Hi there! It’s me. Back from a two week road trip with the kiddo.
We listen to a lot of audio books in the car, even when in town. But when on a road trip we plow through them. So my next few book review may skew a little…YA? LOL
Star Wars: The Princess, The Scoundrel, and the Farm Boy by Alexandra Bracken is one of the kiddos faves. In fact, he loves the whole retelling series.
Basic Summary (Courtesy of Amazon):
Although the Rebel Alliance has won a few battles against the Empire, hope is fading. The Empire is about to finish building the greatest weapon the galaxy has ever seen-the Death Star. The rebels’ only chance to defeat it now lies in the unlikely hands of a princess, a scoundrel, and a farm boy. . . .
Acclaimed, New York Times bestselling author Alexandra Bracken delivers a captivating retelling of Star Wars: A New Hope like you’ve never experienced before. Since the premier of the original film, Princess Leia, Han Solo, and Luke Skywalker have become iconic, larger-than-life characters. The Princess, the Scoundrel, and the Farm Boy takes a deeper look at these three heroes as they join forces to defeat the evil that threatens their entire galaxy.
Retelling had become big business. Hollywood has been remaking movies for years and it feels like every other author is retelling some story to get another book out on the market. Most of the time it pisses me off.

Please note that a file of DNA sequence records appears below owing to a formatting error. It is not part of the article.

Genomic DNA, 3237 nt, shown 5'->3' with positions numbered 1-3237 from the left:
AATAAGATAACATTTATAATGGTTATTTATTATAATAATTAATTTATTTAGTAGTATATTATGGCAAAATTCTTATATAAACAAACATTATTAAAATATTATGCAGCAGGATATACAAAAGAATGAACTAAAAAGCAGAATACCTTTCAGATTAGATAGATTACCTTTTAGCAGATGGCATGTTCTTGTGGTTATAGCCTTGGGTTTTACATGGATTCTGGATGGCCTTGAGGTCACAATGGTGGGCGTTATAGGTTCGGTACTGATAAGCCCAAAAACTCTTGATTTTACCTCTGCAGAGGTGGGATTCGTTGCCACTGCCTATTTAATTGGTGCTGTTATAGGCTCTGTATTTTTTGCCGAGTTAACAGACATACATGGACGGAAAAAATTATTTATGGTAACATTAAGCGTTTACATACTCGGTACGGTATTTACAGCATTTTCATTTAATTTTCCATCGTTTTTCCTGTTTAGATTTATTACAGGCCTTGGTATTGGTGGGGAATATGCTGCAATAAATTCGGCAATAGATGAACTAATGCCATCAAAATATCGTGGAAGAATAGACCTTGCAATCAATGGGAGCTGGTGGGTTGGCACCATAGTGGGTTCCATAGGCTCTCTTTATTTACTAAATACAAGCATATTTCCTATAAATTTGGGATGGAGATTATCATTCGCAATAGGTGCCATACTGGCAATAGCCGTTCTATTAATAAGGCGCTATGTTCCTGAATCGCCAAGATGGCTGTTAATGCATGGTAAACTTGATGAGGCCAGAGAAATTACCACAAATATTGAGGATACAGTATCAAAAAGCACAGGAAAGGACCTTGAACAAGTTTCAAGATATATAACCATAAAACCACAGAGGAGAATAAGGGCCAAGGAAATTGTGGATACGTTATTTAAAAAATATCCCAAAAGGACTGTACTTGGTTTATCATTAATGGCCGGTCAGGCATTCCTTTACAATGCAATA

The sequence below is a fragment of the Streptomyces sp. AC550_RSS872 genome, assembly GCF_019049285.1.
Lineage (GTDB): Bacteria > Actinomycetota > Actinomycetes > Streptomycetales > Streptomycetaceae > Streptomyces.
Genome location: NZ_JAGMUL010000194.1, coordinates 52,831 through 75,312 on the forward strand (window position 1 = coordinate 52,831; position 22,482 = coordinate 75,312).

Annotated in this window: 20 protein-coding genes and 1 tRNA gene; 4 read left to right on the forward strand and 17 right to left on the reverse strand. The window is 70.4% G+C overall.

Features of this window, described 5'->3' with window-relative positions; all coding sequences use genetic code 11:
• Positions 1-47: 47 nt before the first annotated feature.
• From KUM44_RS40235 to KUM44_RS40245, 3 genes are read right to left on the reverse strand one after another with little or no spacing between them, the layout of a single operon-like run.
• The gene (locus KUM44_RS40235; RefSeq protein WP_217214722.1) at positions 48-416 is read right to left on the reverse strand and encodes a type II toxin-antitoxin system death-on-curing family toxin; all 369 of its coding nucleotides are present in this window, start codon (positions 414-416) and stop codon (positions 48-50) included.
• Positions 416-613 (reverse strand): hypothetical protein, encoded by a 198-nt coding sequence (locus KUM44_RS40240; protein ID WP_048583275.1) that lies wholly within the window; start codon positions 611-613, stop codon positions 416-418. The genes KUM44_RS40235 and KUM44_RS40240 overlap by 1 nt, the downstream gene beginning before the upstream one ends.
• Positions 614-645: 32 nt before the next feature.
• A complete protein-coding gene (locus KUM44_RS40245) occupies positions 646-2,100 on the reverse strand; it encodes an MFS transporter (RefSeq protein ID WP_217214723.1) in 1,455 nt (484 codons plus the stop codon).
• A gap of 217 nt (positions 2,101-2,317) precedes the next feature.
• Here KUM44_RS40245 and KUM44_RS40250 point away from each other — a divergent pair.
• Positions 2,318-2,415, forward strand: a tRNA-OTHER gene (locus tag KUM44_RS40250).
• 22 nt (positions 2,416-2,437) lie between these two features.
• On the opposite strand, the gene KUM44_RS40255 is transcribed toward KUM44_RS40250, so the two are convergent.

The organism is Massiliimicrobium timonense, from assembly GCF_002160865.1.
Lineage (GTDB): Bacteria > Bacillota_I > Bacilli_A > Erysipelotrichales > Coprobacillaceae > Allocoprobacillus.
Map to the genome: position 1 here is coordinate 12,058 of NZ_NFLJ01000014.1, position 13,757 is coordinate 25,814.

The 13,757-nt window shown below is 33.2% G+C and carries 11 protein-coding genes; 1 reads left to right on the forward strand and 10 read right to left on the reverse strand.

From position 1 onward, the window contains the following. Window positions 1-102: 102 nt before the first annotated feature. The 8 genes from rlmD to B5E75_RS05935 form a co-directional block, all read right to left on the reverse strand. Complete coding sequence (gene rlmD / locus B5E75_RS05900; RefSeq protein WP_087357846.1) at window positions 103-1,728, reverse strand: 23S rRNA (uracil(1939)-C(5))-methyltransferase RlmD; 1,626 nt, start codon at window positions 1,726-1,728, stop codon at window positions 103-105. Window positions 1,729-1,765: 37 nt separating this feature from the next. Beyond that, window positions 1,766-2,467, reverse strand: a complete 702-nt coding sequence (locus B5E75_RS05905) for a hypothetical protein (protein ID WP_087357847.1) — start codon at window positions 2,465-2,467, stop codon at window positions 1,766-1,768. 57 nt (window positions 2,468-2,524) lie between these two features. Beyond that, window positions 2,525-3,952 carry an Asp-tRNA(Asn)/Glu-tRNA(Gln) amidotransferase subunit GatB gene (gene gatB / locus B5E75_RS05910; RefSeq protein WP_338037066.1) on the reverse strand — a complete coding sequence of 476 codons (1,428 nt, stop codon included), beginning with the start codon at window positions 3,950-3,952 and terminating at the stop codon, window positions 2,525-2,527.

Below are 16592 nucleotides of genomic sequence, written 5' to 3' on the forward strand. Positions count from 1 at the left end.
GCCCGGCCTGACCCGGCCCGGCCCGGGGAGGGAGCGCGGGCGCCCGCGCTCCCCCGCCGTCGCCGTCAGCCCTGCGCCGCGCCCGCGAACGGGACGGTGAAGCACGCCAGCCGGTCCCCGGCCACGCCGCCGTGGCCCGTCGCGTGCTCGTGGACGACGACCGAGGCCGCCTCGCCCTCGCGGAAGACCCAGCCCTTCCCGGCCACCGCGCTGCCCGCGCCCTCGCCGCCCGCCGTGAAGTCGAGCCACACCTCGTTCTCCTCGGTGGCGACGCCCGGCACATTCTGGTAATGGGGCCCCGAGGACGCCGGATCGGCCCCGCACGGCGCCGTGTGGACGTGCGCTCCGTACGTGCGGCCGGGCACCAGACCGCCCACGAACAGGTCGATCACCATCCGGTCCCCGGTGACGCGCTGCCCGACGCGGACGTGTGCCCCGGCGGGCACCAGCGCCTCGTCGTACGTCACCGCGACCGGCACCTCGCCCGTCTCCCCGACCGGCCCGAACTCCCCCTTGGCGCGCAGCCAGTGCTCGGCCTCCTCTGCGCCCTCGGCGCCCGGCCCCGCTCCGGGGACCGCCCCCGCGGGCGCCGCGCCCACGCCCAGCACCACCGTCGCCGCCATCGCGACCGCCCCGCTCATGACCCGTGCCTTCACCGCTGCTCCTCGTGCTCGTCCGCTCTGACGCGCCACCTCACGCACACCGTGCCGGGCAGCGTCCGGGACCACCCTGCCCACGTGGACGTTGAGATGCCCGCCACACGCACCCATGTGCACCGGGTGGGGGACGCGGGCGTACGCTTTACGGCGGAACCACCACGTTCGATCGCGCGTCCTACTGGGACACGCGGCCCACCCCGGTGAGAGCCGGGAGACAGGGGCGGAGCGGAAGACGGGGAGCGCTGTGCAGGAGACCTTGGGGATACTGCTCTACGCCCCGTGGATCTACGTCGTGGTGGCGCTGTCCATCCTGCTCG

But this is not one of those times.
Braken invents back story that gives Princess Leia, Han, and Luke depth that the movies lack. Believable back story. (If the prequels made you want to pull your hair out, this might be the series for you. LOL)
It’s funny and fun. Star Wars has been an iconic epic for generations for a reason. Braken doesn’t subtract from that in any way. She adds substantially. The plot is still the one you know. She doesn’t change anything about that. And Leia, Luke, and Han are still Leia, Luke, and Han. But now their actions make sense.
2 thoughts on “Book Review: Star Wars”
I know the urge to re-tell, to flesh out, to explain a character’s motives. In fact, my first novel was a retelling of a story by H.P. Lovecraft.
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When it’s done well it can really add to the canon. There’s just too much “I’ll retell this story with an android as the main character and that will be new and exciting” going on. LOL
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